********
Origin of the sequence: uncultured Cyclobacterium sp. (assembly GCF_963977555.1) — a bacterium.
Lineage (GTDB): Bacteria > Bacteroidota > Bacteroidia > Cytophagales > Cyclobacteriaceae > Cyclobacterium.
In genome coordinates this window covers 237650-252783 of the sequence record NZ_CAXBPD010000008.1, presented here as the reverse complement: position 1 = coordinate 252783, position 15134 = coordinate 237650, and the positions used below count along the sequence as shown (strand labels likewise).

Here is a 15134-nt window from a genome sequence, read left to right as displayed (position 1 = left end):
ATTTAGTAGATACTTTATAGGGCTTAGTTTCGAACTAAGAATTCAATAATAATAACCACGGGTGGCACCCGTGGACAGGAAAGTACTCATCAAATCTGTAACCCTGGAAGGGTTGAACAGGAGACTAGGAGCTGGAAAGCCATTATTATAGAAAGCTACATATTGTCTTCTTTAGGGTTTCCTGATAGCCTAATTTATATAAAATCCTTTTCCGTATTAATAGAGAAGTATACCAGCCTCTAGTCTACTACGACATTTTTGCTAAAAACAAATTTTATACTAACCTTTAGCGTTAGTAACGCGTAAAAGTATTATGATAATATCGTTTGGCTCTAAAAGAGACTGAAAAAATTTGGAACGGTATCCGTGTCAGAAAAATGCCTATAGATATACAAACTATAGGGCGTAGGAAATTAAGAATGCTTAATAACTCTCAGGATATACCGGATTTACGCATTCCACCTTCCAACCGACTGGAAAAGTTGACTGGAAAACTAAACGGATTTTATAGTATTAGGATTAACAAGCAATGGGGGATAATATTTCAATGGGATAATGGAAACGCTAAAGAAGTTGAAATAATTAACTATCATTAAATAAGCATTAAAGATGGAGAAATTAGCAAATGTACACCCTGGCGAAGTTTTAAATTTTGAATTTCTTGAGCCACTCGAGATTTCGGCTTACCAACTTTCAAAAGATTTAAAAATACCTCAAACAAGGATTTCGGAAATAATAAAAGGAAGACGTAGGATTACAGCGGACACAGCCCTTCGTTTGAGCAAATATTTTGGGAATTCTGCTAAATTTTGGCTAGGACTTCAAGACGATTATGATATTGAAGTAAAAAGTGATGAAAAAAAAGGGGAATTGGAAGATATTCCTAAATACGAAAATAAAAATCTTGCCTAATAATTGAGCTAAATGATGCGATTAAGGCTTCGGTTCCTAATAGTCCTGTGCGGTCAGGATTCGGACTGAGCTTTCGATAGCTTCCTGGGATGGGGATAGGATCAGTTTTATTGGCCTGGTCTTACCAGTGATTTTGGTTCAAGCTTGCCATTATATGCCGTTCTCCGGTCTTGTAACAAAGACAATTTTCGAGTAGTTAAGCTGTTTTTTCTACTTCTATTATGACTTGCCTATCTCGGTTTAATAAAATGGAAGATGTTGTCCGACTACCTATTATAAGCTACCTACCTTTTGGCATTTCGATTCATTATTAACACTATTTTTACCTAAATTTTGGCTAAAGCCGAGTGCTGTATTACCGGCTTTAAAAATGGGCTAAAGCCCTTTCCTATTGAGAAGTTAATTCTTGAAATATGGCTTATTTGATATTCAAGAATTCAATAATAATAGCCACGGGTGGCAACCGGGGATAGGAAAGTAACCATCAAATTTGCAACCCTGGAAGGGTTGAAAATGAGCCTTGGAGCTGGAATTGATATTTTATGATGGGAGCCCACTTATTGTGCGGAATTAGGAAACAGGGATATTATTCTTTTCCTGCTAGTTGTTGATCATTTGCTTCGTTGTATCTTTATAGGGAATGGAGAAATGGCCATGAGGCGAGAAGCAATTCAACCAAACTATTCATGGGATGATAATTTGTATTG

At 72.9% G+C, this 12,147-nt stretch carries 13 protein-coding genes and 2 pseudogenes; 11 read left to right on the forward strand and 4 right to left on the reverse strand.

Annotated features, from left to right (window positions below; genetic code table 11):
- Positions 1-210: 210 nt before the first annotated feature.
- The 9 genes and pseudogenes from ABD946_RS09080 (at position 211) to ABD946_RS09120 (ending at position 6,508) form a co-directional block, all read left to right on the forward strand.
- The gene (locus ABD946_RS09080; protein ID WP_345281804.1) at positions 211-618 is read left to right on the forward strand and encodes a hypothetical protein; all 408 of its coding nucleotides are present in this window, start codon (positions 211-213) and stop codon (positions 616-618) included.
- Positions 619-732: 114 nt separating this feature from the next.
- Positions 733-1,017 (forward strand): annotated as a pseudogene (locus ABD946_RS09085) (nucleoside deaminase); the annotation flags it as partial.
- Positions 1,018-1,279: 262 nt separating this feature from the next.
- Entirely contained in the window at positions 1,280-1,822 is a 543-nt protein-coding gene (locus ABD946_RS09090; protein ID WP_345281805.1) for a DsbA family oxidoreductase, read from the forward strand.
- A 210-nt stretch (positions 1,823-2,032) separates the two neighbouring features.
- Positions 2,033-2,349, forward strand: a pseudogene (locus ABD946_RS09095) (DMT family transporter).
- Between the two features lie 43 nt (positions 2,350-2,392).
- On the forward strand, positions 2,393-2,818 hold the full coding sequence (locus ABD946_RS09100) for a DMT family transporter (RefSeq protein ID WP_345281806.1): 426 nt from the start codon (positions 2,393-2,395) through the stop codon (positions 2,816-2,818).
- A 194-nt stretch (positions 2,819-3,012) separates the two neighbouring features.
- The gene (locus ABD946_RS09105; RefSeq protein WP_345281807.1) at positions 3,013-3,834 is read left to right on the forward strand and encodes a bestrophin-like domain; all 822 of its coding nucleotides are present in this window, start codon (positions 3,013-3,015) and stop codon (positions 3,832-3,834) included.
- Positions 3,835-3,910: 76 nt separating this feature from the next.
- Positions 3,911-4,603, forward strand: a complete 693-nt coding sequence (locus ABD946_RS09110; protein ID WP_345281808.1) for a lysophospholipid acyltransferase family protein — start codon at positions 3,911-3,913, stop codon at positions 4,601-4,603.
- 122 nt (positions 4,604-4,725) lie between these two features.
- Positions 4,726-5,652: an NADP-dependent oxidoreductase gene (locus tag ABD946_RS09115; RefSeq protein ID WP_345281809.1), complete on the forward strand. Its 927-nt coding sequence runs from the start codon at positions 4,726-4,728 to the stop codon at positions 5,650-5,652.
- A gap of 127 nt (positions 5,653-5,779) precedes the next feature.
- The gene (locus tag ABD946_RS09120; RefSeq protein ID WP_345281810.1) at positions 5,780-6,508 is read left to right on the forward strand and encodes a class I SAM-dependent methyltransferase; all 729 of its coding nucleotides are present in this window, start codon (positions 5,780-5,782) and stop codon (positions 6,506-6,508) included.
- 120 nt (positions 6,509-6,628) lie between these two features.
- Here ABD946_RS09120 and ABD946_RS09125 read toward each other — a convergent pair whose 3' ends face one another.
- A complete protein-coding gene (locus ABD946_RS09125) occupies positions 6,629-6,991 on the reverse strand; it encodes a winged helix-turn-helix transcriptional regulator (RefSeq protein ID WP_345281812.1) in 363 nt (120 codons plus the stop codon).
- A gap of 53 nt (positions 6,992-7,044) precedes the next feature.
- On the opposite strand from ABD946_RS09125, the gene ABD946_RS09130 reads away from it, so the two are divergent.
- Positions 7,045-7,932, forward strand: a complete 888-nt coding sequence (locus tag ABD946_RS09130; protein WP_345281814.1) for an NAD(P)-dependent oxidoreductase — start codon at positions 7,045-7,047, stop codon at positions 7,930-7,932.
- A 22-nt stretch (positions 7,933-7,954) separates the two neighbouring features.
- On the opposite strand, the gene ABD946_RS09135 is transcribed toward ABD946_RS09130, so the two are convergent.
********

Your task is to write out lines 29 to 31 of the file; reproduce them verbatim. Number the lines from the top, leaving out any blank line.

- A complete protein-coding gene (locus ABD946_RS09125) occupies positions 6,629-6,991 on the reverse strand; it encodes a winged helix-turn-helix transcriptional regulator (RefSeq protein ID WP_345281812.1) in 363 nt (120 codons plus the stop codon).
- A gap of 53 nt (positions 6,992-7,044) precedes the next feature.
- On the opposite strand from ABD946_RS09125, the gene ABD946_RS09130 reads away from it, so the two are divergent.